RBI likely to hold repo rate: What FD investors must know
If the RBI holds the repo rate in the upcoming February MPC meeting, how will it impact fixed deposit (FD) investors? Fisdom Research Views says, “We anticipate that short-term fixed deposit rates will increase shortly, but longer-term FDs are nearing their peak and have minimal room for further hikes.”
Way forward for RBI: A rate cut likely in June MPC?
The next question is how long the central bank will hold the policy rates unchanged. The government showing better-than-expected fiscal control in the Budget 2024 and other macroeconomic indicators could help in a premature policy pivot. Other measures, like the 11.1% bump in capex outlay and reluctance to opt for populist schemes, are likely to create headroom for the rate-setting panel to ease policy rates earlier than expected.
Moreover, with the moderation in global inflationary pressures from last year’s highs, major central banks are expected to start their rate-cutting cycle around the middle of 2024. After a dovish policy in January, the US Federal Reserve (Fed)’s dot plot shows the possibility of a 75-basis-point rate cut in 2024, higher than the 50-basis- points rate cut indicated by the dot plot in the September update.
“Looking ahead, we expect MPC to consider cutting rates in Q2FY25 when headline inflation inches closer to the 4% mark,” says CareEdge.
Raghvendra Nath, MD, Ladderup Wealth Management, does not see a rate cut happening immediately. “However, a case is now building up where lower rates can propel economic growth. The RBI should draw further comfort whenever the US Fed starts reducing rates, as it will reduce any unexpected depreciation risk of the INR. If the monsoon season is normal, and considering all the above factors, there is a good chance the rate cycle should turn around towards the second half of next financial year.,” adds Nath.
Abhishek Kumar, a Sebi-registered investment adviser, says a rate may well be around the corner. “The central government by sticking and even lowering the current fiscal year deficit target by 10 basis points. This has made it easier for the MPC to decide to lower the repo rate. This would help in avoiding crowding out the private sector for funds as the Centre is bringing its spending under control. This could lead to better inflation control and hence the MPC might act in advance and advise the RBI to lower the repo rate sooner than expected.”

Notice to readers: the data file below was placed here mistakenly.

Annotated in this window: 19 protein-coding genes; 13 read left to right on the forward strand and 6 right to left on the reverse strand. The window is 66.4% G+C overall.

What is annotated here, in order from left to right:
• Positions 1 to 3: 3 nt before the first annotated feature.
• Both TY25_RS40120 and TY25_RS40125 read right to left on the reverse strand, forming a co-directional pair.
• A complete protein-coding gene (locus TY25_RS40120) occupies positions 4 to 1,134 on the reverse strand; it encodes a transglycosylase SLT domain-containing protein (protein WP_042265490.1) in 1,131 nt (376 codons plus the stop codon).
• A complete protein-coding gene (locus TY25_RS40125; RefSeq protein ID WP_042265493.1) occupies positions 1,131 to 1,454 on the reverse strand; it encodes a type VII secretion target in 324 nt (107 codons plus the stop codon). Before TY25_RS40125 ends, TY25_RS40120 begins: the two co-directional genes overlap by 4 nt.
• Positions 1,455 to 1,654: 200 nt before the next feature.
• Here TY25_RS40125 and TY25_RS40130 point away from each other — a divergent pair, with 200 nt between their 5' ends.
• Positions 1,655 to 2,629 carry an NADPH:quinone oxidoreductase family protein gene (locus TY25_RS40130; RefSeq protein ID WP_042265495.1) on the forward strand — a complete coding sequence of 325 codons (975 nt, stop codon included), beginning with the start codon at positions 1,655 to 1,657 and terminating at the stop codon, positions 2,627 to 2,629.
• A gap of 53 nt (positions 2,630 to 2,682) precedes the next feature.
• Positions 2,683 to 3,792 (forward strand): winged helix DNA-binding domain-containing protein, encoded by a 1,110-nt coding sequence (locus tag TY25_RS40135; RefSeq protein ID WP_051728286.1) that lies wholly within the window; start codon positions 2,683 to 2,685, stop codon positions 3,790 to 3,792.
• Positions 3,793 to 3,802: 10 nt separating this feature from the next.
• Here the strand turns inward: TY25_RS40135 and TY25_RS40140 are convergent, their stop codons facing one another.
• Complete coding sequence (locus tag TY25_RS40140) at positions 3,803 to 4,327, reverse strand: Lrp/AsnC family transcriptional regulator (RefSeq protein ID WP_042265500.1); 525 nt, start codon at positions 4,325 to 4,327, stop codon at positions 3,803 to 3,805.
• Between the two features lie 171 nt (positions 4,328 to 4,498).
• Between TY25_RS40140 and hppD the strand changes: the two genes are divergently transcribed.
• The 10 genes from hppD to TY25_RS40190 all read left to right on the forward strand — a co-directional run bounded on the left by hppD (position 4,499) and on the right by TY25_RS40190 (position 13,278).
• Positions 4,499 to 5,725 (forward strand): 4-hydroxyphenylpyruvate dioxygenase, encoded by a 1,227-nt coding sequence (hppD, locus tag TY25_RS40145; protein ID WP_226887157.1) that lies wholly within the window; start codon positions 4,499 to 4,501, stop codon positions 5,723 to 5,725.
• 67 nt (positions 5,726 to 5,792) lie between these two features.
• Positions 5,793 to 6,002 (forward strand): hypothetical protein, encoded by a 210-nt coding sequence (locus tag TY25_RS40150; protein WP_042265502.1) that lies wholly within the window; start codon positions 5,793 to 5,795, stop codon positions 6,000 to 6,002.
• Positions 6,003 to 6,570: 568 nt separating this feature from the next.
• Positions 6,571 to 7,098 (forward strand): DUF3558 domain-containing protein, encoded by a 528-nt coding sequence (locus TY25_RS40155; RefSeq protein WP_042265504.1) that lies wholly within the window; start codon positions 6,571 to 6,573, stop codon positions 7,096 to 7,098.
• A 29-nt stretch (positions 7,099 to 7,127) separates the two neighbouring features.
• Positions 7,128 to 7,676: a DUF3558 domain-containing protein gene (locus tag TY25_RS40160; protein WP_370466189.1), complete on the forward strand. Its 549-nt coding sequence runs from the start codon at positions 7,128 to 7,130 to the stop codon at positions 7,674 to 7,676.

FD investors: Final call to book your FD before it drops
If the RBI lowers the repo rate, banks would soon lower interest rates correspondingly. So risk-averse investors can lock in money for the long term into bank term deposits, says Kumar.
“As the RBI moves towards rate cuts, it will affect FD rates across all tenures, albeit to varying degrees. The extent of the decrease will likely differ depending on the duration of the FD,” says Fisdom Research.
Whenever the interest rate starts falling, the short- and medium-term rates will be impacted more. It may take some time for the long-term interest rates to get impacted. So if you are planning to invest in FDs of short or medium term, this may be the last window in the current interest rate cycle to do so at the prevailing higher rates.